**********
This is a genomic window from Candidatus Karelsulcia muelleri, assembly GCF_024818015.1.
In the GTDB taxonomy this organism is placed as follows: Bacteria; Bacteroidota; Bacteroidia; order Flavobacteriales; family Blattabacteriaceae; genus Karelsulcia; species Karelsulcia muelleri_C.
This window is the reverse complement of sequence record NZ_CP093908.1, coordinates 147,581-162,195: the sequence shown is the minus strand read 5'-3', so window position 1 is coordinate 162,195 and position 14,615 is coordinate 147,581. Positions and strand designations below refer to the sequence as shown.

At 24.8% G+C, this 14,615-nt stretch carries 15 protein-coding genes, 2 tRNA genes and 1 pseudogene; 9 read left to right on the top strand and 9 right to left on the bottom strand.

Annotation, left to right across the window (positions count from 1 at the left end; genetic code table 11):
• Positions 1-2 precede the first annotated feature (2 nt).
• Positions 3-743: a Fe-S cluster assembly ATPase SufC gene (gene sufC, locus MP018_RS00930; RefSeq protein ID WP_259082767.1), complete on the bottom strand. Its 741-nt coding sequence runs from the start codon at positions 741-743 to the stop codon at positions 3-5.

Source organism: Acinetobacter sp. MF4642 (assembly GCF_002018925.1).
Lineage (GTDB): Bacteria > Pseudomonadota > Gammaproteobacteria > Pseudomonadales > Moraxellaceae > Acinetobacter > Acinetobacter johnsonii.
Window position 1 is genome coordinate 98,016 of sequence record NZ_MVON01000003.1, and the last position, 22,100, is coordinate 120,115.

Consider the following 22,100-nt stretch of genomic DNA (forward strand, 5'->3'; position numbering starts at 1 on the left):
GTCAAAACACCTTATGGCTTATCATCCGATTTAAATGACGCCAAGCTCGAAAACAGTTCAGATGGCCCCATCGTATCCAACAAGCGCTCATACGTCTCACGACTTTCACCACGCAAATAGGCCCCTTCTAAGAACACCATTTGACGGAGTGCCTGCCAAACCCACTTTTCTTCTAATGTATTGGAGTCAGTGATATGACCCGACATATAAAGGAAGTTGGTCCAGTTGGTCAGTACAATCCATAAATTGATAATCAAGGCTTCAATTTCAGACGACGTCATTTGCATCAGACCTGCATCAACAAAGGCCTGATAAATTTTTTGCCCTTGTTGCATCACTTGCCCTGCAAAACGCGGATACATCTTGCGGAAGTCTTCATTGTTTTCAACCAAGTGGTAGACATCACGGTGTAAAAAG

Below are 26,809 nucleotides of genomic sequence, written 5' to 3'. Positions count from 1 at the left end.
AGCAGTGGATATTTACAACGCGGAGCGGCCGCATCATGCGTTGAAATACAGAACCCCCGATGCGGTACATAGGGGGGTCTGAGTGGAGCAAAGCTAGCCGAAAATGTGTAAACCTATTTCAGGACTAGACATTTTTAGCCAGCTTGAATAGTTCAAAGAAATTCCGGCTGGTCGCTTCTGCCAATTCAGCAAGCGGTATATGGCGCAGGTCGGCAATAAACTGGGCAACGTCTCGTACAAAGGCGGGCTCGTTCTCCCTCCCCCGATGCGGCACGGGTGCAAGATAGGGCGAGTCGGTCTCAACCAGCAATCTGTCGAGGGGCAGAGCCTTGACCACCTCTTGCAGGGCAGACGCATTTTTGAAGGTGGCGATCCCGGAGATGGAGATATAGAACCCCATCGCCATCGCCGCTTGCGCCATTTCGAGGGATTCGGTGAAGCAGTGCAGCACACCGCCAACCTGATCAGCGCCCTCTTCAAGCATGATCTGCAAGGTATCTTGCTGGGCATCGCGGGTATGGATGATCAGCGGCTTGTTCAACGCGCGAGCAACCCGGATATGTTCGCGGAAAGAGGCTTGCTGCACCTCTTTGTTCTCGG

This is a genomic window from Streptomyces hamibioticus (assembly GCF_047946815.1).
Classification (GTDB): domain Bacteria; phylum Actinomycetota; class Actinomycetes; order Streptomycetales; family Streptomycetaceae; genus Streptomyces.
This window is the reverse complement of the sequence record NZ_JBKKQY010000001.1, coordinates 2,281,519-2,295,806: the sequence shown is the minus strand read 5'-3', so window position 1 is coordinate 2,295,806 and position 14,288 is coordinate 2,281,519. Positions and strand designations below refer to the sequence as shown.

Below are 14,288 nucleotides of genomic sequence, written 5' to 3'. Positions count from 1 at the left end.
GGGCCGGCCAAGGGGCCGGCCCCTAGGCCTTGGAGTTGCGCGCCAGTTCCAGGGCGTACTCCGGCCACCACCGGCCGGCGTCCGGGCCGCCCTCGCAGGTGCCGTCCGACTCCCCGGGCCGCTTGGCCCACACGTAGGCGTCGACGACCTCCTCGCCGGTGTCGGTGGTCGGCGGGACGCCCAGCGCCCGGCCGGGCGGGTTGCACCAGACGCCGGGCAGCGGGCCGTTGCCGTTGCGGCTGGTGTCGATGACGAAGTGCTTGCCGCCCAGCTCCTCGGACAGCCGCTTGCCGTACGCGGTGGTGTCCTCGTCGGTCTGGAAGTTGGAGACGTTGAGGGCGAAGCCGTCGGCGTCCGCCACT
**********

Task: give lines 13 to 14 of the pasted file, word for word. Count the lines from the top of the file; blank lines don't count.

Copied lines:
Below are 26,809 nucleotides of genomic sequence, written 5' to 3'. Positions count from 1 at the left end.
AGCAGTGGATATTTACAACGCGGAGCGGCCGCATCATGCGTTGAAATACAGAACCCCCGATGCGGTACATAGGGGGGTCTGAGTGGAGCAAAGCTAGCCGAAAATGTGTAAACCTATTTCAGGACTAGACATTTTTAGCCAGCTTGAATAGTTCAAAGAAATTCCGGCTGGTCGCTTCTGCCAATTCAGCAAGCGGTATATGGCGCAGGTCGGCAATAAACTGGGCAACGTCTCGTACAAAGGCGGGCTCGTTCTCCCTCCCCCGATGCGGCACGGGTGCAAGATAGGGCGAGTCGGTCTCAACCAGCAATCTGTCGAGGGGCAGAGCCTTGACCACCTCTTGCAGGGCAGACGCATTTTTGAAGGTGGCGATCCCGGAGATGGAGATATAGAACCCCATCGCCATCGCCGCTTGCGCCATTTCGAGGGATTCGGTGAAGCAGTGCAGCACACCGCCAACCTGATCAGCGCCCTCTTCAAGCATGATCTGCAAGGTATCTTGCTGGGCATCGCGGGTATGGATGATCAGCGGCTTGTTCAACGCGCGAGCAACCCGGATATGTTCGCGGAAAGAGGCTTGCTGCACCTCTTTGTTCTCGG